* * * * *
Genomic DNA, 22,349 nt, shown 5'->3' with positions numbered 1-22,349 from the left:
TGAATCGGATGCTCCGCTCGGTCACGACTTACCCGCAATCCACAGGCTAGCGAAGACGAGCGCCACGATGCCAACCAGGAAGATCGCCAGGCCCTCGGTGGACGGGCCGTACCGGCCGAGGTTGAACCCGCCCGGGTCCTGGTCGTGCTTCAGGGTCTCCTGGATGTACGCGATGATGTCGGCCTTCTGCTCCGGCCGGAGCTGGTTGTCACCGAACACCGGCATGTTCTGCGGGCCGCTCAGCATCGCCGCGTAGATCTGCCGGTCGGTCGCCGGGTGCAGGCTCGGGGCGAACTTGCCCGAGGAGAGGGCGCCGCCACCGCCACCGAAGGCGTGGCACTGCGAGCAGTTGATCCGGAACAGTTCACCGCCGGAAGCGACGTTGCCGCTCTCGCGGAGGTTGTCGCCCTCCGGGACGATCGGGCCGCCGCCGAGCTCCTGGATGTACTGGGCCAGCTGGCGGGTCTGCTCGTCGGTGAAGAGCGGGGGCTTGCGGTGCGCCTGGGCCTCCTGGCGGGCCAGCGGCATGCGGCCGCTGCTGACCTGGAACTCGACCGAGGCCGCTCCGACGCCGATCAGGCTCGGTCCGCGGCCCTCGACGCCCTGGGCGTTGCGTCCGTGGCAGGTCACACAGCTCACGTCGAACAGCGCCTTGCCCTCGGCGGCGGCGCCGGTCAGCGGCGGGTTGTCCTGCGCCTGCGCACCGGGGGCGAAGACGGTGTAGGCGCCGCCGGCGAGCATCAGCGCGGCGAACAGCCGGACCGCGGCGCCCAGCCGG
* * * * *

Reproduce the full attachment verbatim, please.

Genomic DNA, 22,349 nt, shown 5'->3' with positions numbered 1-22,349 from the left:
TGAATCGGATGCTCCGCTCGGTCACGACTTACCCGCAATCCACAGGCTAGCGAAGACGAGCGCCACGATGCCAACCAGGAAGATCGCCAGGCCCTCGGTGGACGGGCCGTACCGGCCGAGGTTGAACCCGCCCGGGTCCTGGTCGTGCTTCAGGGTCTCCTGGATGTACGCGATGATGTCGGCCTTCTGCTCCGGCCGGAGCTGGTTGTCACCGAACACCGGCATGTTCTGCGGGCCGCTCAGCATCGCCGCGTAGATCTGCCGGTCGGTCGCCGGGTGCAGGCTCGGGGCGAACTTGCCCGAGGAGAGGGCGCCGCCACCGCCACCGAAGGCGTGGCACTGCGAGCAGTTGATCCGGAACAGTTCACCGCCGGAAGCGACGTTGCCGCTCTCGCGGAGGTTGTCGCCCTCCGGGACGATCGGGCCGCCGCCGAGCTCCTGGATGTACTGGGCCAGCTGGCGGGTCTGCTCGTCGGTGAAGAGCGGGGGCTTGCGGTGCGCCTGGGCCTCCTGGCGGGCCAGCGGCATGCGGCCGCTGCTGACCTGGAACTCGACCGAGGCCGCTCCGACGCCGATCAGGCTCGGTCCGCGGCCCTCGACGCCCTGGGCGTTGCGTCCGTGGCAGGTCACACAGCTCACGTCGAACAGCGCCTTGCCCTCGGCGGCGGCGCCGGTCAGCGGCGGGTTGTCCTGCGCCTGCGCACCGGGGGCGAAGACGGTGTAGGCGCCGCCGGCGAGCATCAGCGCGGCGAACAGCCGGACCGCGGCGCCCAGCCGG